The blessed herbs Essiac tea blend is a special formula developed by nurse Rene Caisse in the early 20th century. Caisse, a Canadian nurse, met a woman who claimed a blend of eight herbs called blessed herbs cured her breast cancer. Before rushing out to make or buy this formula to cure or prevent cancer, please be aware of several things. First, neither the tea nor the herbs have been researched by the Food and Drug Administration (FDA) and so any claims made about this tea curing disease must be taken as folklore not fact. If you choose to use this tea, you do so at your own risk, and should consult your doctor about it. You should never stop taking any medications or stop a course of treatment unless advised by your healthcare provider.
Blessed Herbs Essiac Tea Blend
Keeping these warnings in mind, the story of blessed herbs Essiac tea blend is intriguing. Rene Caisse was a Canadian hospital nurse who met a patient in 1922 who claimed she had cured her breast cancer by drinking a special tea. The formula for the herbal tea was given to the patient by an Ottawan Indian medicine man. Caisse named the tea "Essiac" which is simply her last name spelled backwards.
Caisse was so impressed by the woman's testimony and by the experiences of her patients trying the tea that she quit nursing professionally and began brewing up and distributing the tea from her home. Several times the authorities tried to arrest her for practicing medicine without a license, but because she was not charging anyone for her advice or for the tea, she was allowed to continue what she was doing.
The original formula for the tea actually yielded a success rate of only 10 to 20 percent. To put that into perspective, the Skeptic's Dictionary cites a placebo effect in a controlled experiment at around 35 percent. The placebo effect is when the patient believes a substance to be healing when in fact it is inert; it's the same thing as giving someone a "sugar pill" to cure them and telling them it is medicine. Their belief in the medicinal powers of the healer or the pill triggers a healing response that science cannot explain.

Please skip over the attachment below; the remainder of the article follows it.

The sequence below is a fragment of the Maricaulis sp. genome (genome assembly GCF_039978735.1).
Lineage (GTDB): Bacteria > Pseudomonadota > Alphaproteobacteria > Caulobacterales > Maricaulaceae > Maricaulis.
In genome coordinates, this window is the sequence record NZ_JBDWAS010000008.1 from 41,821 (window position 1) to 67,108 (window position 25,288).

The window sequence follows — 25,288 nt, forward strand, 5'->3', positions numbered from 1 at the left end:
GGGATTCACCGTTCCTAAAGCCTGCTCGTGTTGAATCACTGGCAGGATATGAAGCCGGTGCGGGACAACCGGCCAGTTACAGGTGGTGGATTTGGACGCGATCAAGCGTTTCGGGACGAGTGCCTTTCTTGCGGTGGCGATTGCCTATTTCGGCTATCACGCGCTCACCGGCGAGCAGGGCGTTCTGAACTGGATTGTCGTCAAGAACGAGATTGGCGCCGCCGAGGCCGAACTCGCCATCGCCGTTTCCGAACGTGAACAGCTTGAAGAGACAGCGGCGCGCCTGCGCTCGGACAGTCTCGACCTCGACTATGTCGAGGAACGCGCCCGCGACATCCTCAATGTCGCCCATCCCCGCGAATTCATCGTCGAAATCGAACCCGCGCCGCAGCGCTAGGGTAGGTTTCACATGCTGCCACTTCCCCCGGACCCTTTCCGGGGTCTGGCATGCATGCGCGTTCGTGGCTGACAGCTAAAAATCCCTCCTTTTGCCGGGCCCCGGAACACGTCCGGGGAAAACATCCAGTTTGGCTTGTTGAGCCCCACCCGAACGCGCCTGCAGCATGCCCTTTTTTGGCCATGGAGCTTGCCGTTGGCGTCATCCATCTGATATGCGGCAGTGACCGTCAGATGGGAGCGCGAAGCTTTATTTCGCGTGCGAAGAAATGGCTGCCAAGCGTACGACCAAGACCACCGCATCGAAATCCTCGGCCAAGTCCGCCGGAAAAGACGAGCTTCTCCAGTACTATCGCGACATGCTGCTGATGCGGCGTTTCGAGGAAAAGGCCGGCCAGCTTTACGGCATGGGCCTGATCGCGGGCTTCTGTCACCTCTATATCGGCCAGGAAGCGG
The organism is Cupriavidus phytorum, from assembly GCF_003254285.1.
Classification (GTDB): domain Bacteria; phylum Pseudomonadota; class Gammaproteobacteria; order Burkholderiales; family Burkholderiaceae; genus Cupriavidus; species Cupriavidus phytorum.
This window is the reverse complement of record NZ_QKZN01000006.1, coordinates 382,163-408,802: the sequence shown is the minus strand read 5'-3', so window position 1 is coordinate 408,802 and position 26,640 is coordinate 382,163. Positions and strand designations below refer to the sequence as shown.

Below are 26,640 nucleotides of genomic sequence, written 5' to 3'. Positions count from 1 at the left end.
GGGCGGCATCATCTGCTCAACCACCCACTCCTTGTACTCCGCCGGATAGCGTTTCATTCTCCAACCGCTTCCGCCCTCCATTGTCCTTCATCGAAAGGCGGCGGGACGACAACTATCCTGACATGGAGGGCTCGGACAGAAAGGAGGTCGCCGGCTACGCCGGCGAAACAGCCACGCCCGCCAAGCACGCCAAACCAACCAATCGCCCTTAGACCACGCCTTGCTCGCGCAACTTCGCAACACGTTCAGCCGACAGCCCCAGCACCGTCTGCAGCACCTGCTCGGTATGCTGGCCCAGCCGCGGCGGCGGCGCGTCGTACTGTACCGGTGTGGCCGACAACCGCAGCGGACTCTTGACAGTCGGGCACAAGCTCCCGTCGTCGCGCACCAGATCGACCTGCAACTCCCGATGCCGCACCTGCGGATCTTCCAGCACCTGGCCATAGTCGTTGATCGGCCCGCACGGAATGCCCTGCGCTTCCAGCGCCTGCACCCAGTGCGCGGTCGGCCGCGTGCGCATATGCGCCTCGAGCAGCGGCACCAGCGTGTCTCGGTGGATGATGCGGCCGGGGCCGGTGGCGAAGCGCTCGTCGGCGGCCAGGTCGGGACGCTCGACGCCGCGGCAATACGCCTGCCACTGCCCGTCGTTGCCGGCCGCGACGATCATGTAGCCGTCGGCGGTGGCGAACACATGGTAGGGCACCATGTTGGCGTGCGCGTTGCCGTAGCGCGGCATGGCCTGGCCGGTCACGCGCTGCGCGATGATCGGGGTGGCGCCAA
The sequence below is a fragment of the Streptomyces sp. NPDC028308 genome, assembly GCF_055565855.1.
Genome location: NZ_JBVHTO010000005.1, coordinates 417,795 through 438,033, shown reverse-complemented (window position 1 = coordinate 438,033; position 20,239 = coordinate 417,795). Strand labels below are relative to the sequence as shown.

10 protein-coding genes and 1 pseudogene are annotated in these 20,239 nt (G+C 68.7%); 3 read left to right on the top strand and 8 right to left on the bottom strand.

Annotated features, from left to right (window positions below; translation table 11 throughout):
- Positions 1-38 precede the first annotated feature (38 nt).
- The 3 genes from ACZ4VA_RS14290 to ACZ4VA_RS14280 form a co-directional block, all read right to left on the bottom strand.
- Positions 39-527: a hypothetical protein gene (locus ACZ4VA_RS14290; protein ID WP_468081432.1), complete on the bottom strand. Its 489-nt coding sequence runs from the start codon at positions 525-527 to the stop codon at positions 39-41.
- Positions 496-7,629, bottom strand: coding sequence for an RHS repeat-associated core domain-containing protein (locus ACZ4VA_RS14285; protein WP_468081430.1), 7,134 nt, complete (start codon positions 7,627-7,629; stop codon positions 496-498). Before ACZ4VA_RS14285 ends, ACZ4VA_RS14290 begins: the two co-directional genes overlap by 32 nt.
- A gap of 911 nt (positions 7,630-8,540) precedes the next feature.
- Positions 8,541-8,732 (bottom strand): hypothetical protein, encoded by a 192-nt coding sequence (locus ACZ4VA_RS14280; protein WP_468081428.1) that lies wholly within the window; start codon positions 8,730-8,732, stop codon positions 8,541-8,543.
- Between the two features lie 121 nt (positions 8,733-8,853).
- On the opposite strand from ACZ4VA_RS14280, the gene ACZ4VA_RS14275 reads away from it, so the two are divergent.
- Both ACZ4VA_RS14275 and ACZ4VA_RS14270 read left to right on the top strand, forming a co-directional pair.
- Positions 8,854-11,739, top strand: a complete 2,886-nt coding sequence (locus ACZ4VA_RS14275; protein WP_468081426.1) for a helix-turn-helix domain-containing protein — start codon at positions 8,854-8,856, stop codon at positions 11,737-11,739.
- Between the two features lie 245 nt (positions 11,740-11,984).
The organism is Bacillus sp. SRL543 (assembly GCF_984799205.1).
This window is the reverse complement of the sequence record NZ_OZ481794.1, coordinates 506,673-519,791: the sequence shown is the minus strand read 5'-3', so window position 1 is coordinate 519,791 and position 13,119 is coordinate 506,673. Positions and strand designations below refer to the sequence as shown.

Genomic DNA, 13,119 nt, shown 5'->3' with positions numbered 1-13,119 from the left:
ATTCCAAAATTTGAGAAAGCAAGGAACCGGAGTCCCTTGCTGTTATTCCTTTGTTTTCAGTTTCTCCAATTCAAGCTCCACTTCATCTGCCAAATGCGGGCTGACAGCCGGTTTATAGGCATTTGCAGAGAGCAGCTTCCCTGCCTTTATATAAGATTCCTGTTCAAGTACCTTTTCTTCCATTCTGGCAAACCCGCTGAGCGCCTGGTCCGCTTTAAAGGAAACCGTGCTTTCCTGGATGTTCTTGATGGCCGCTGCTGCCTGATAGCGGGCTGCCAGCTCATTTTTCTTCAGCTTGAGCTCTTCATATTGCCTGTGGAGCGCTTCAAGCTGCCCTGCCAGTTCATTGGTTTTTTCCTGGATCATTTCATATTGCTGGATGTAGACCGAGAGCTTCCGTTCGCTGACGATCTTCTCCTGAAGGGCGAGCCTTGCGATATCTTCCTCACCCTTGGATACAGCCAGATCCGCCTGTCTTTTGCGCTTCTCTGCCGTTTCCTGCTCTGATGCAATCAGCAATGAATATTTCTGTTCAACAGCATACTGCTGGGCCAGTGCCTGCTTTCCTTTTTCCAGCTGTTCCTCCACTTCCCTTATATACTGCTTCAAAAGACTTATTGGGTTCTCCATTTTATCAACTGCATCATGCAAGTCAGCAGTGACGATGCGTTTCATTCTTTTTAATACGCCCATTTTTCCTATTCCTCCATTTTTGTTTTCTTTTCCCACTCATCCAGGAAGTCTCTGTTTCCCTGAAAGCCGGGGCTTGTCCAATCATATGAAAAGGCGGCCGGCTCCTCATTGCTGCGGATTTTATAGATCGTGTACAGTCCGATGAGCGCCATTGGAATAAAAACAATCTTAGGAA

Caisse consulted with a master herbalist named Elmer Grove who eventually created the final formula for the tea. With the help of several physicians interested in the formula, experiments began using the herbs as both tea and as an injection.
Caisse refused to divulge the exact formula to anyone, although she did cite four herbs as the major ingredients. In 1959, she worked with a physician, Dr. Charles Brusch, on the formula so that it could be passed on to others after her death.
Obtain Essiac Tea
You can purchase Essiac tea blends at health food stores nationwide, complete with Rene Caisse's picture on the box. The herbs used to make Essiac tea are often sold in bulk. Don't let the high price tag fool you - once you purchase the herbs in bulk, they brew a tremendous amount of Essiac tea; enough to keep you sipping for a while.
Make Your Own: The Ingredients
Many herbalists, however, believe that prepared teas pale in comparison to the original blend Caisse developed in her home. In an article in Mindful Living, author Gina Darby states that the tea's strength comes from using the right herbs prepared in just the right way.The basic Essiac tea ingredients includes medicinal herbs such as:
- Burdock Root: Burdock root is a blood purifier and appetite aid.
- Blessed Thistle: Blessed thistle is an antibacterial herb. It also acts as an astringent.
- Red Clover: Red clover is the third blood purifying herb in the blend
- Kelp: Kelp adds iodine, important for thyroid function, as well as other minerals. Some recipes for Essiac tea leave out the kelp.
- Sheep Sorrel: Sheep sorrel has diuretic and antiseptic qualities, and also acts as a blood purifier. It is rich in vitamin C, which is an immune system stimulating vitamin.
- Slippery Elm: Slippery elm is most frequently used in herbal cough preparations and throat lozenges, but it also acts as a digestive stimulant and laxative.
- Turkish Rhubarb Root: Liver cleansing herb.
- Watercress: Rich in vitamin C and minerals, watercress contains rhein, a substance that inhibits bacteria growth. Many people also believe that watercress inhibits Candida albicans and that taken internally, watercress cleanses the digestive tract.
Efficacy and Contraindications
Several studies on Essiac tea for cancer prevention or treatment yield mixed or disappointing results. The National Cancer Institute, a group from the U.S. Government, cites mixed results. They cite the same study as the California group but also point out additional studies showing positive results in using Essica tea for cancer treatment. The United Kingdom's website, Cancer Help, also lists this herbal treatment as demonstrating contradictory results.
The choice is yours whether or not you use this or any other herbs for health. Pregnant and nursing women or people with chronic medical conditions should not use this or any other herbal treatment without the recommendation of their doctor. If you take prescription medication, it's wise to talk to an experienced herbalist and your medical doctor about potential interactions between this herbal blend and any medicines you're taking.
Essiac tea blends many useful cleansing herbs, but whether or not it can cure or prevent cancer remains to be seen.